I loved the cross-shaped lights/shadows on the wall: this song is a full apology for all the offensive things he wrote and performed and did as a teenager and it’s a more mature reflection on consequences and legacy than his earlier stuff. My favourite line is really just the entirety of the bridge: “I’ve been totally awful…my closet is chock full of stuff that’s vaguely sh*tty…all of it was totally lawful, just not very thoughtful at all.”
Bo kneels before an open window, silhouetted in light, a Jean Valjean-worthy repentance that could have been lifted from Les Mis. (And a side note, if you remember the criticism of Zack Snyder’s Justice League that talks about Jesus Joker, you might notice the reference to a crucifix in shadows on Bo’s wall. I don’t think he meant it to be offensive or arrogant in the same way as Snyder did, though — rather the opposite, a state of supplication.)
13. Turning 30
Marking the milestone of turning 30, Bo films this entirely in his underpants, all inhibitions cast aside. The light effects with his iPhone are so creative and they accentuate the beats and add a bit of movement and rhythm visually, which if you ask me is just really cool. My favourite line is: ‘My stupid friends are having stupid children’ — why do that, when you can record yourself singing in your underpants on your 30th birthday for a Netflix special?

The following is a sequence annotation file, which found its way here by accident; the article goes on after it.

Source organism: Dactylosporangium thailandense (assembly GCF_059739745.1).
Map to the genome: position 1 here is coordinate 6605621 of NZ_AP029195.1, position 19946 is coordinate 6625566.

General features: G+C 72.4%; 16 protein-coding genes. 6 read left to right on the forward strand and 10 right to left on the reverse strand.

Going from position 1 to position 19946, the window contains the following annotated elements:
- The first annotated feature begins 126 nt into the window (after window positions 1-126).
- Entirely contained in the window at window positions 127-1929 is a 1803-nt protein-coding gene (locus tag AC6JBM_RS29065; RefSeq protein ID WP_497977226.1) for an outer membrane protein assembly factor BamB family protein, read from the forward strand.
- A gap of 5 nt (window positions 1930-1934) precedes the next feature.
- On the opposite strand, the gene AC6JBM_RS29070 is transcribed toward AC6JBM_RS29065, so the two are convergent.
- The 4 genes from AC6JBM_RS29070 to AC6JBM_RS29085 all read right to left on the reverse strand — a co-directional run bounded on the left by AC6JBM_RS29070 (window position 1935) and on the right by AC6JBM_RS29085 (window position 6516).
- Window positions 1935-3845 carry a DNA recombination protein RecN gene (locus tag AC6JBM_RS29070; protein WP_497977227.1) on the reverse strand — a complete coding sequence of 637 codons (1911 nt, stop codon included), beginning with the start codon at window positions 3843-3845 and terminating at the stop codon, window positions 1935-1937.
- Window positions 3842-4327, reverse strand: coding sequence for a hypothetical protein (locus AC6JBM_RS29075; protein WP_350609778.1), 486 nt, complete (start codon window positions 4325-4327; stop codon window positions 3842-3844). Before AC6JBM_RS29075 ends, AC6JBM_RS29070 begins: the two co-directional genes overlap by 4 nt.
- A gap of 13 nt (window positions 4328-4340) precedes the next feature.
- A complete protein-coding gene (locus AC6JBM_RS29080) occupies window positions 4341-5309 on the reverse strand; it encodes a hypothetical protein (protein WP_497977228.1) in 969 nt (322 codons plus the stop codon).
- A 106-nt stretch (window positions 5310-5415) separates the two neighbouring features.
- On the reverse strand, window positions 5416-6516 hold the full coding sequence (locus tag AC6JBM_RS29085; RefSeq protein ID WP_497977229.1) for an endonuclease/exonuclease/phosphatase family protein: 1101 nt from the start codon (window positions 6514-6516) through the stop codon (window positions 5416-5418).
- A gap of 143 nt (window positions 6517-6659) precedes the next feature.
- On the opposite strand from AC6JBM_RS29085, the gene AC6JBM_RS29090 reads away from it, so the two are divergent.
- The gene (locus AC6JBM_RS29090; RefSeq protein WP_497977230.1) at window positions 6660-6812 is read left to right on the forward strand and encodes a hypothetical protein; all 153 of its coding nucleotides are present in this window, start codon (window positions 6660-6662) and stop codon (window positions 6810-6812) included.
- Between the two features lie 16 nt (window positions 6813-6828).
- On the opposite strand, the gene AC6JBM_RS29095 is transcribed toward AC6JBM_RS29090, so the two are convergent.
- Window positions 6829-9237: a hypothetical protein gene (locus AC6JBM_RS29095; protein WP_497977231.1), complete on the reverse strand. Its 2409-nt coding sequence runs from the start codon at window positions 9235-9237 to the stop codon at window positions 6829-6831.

The only downside to this is the suicide reference right at the end, and then the disclaimer Bo puts in afterwards. I know he doesn’t mean it, but he also projects a video of himself convince someone struggling with their mental health onto another shot of himself with a phone as if he’s watching it back and trying to convince himself. To me that’s the hardest part to watch and why I worried so much for him and his viewers on the initial watch. So instead, I just enjoy it for the uninhibited sense of freedom Bo projects in the song.
Intermission/ Side B
After an intermission (it feels like we could all use a breather), we have a soulful song to the audience, asking if we’re enjoying ourselves. Would it be a Bo Burnham special without one? The jazzy vocals and single spotlight almost remind me of Gregory Porter’s performances and the use of major 7ths give the song a mellow, melodic town, so much so that you can’t help but sing along — the movement is infectious.
My favourite line here is “Is there anyone out there?” It must have been filmed deep in the pandemic, as the song almost resembles a castaway situation without any contact without the outside world, the song an SOS message in a bottle: is there anyone listening to a lone performer and his piano? We’ve also got Bo’s standard continuity joke, as the ending of the song cuts off before the final chords fade out: “I’d give away the ending but you don’t want to kn–” [cue: next scene.]